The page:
A user can have access to a particular record because either they own the record in question or they belong to a team that owns the record. In both cases, any access level will suffice to have access regardless of the business unit the record belongs to. As the privilege check was already passed, this means the user has appropriate access to perform the action.

Note

In case the user belongs to a team that owns the record, the user has access to the record as well.

Role access

Users can have access to perform an action on a record because of the security roles they hold. In this case, the access level of the privilege a role has is taken into account. There are four major scenarios that correspond to the different access levels that are not User, which is covered in the ownership case.

The record belongs to the user or a team the user belongs to

In this case, the user must either have or belong to a team that has a role assigned that has the required privilege with at least User-level access.

Note

For roles assigned to teams with Basic-level access user privilege, the role's inheritance configuration also comes into play. If the team has the Member's privilege inheritance set to Team privileges only, then the user will only be able make use of that privilege for records owned by the team. For more information, go to Team member's privilege inheritance.

Member's privilege inheritance

The record belongs to the same business unit as the user

In this case, the user must either have or belong to a team that has a role assigned that has the required privilege with at least Business Unit-level access.

The record belongs to a business unit that is a descendant of the user's business unit

In this case, the user must either have or belong to a team that has a role assigned that has the required privilege with at least the access level Parent:Child Business Units.

The record belongs to a business unit that is not a descendant of the user's business unit

In this case, the user must either have or belong to a team that has a role assigned that has the required privilege with Organization-level access.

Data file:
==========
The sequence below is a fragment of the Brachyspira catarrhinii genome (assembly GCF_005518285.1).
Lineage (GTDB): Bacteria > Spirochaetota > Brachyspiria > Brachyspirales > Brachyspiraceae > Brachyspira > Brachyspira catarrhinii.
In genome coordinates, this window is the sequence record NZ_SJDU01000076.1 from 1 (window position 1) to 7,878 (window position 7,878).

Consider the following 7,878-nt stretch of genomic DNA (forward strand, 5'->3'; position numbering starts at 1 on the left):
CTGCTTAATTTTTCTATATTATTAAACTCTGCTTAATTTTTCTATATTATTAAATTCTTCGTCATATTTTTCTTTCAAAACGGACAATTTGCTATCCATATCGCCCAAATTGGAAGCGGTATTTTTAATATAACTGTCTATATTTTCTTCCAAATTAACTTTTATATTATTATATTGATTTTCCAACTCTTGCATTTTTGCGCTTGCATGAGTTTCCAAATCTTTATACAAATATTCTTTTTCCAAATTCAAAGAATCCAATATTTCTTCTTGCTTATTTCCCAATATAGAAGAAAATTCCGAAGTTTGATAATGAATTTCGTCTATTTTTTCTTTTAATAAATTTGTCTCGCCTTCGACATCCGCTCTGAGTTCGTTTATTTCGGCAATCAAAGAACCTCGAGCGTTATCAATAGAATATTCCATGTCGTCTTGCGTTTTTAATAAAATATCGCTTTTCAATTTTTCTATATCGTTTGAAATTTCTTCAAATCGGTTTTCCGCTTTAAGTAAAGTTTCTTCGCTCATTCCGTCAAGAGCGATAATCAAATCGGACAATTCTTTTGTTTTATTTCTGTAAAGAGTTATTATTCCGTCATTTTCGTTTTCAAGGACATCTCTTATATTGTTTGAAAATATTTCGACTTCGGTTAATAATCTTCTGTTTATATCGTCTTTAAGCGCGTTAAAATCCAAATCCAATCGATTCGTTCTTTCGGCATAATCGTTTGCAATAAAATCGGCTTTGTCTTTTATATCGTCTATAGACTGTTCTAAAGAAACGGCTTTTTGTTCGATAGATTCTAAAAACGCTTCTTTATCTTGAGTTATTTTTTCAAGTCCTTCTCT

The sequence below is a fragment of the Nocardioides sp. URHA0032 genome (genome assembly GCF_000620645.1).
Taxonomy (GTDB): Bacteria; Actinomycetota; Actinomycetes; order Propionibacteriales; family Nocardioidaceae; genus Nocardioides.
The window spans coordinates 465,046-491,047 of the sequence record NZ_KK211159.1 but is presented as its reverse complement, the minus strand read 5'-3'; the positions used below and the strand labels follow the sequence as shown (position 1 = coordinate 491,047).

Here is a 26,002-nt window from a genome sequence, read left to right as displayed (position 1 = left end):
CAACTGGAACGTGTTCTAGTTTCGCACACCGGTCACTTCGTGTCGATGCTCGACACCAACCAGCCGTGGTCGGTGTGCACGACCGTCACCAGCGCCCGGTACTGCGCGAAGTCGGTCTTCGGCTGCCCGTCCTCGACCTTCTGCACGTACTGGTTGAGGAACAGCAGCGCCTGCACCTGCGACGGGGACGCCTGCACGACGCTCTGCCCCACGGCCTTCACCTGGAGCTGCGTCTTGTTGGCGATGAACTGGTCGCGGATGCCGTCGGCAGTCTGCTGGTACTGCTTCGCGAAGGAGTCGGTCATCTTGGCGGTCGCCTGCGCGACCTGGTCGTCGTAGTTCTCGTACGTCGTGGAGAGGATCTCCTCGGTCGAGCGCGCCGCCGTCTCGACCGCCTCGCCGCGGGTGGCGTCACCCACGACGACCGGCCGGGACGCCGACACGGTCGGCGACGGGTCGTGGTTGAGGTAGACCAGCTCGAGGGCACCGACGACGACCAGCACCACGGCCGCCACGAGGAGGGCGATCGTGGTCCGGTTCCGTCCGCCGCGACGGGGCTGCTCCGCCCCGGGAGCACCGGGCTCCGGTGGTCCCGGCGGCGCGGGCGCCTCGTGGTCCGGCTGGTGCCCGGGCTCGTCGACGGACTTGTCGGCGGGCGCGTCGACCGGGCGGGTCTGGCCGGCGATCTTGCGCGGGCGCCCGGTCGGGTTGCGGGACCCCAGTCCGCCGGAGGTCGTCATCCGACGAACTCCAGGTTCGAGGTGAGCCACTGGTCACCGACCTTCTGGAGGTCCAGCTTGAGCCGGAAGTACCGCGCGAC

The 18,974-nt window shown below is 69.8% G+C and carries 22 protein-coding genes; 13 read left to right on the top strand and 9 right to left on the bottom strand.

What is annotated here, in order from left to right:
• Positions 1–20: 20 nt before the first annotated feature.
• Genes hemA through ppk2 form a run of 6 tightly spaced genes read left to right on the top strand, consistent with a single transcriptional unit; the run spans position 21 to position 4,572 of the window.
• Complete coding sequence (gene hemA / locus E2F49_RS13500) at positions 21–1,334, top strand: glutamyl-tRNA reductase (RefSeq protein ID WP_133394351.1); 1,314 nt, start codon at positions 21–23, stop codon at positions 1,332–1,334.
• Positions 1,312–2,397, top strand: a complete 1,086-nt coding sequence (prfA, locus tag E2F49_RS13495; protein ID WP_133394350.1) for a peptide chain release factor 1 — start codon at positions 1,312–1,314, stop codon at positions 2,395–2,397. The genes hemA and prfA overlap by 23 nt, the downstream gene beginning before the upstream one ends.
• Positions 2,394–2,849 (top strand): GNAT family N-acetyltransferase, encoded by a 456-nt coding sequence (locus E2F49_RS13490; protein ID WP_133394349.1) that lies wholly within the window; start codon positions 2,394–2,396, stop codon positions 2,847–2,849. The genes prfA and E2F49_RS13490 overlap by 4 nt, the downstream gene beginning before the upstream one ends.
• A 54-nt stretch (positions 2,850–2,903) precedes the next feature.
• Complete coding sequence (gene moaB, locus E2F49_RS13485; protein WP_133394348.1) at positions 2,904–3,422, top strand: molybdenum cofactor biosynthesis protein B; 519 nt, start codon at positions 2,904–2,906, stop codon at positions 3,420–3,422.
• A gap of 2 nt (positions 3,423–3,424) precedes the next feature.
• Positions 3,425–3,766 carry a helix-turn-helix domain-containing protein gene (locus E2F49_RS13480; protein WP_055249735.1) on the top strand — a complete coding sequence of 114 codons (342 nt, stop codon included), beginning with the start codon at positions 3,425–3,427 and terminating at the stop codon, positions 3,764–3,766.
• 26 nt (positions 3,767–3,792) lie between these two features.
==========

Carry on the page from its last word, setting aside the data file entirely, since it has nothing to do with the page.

Shared access

Another way to get access to a record without having an explicit role assigned that allows this is through shared access. Shared access is obtained when a record is shared with a user, team, or organization by a user that has appropriate share rights. There are five ways in which a user can have shared access to a record.

The record was shared with the user directly

If a record is shared with the user to perform a certain action, then the user would have access to do that action provided the user passed the privilege check.

The following scenario takes place when a record A is related to a record B. If the user has shared access to perform a certain action on the record A, it would then have inherited access to perform the same action on the record B, provided the user passed the privilege check.

The record was shared with a team that the user belongs to

If a record is shared with a team to perform a set of actions, then the users that belong to that team would have access to do those actions provided they passed the privilege check.

The following scenario takes place when a record A is related to a record B. If record A is shared with a team to perform a set of actions, and record A is related to record B, then the users that belong to that team would have access to do those actions in both records A and B, provided they passed the privilege check.

The record was shared with the entire organization

If a record is shared with an organization to perform a set of actions, then all the users that belong to that organization will be able to perform those actions provided they passed the privilege check.

Hierarchy access

The hierarchy access only takes place if Hierarchy Security management is enabled in that organization and for that entity, and if the user is a manager.

In this case, the user would have access to the record if both of the following are met:

  • The manager has a security role assigned directly or through a team that has the access level Business Unit or Parent:Child Business Units.
  • Plus, any one of the following:
    • The record is owned by a direct report.
    • A direct report is a member of the owner team.
    • The record was shared to perform the required action with a direct report.
    • The record was shared to perform the required action with a team a direct report belongs to.

See also

Security roles and privileges
Create users and assign security roles
Create or edit a security role to manage access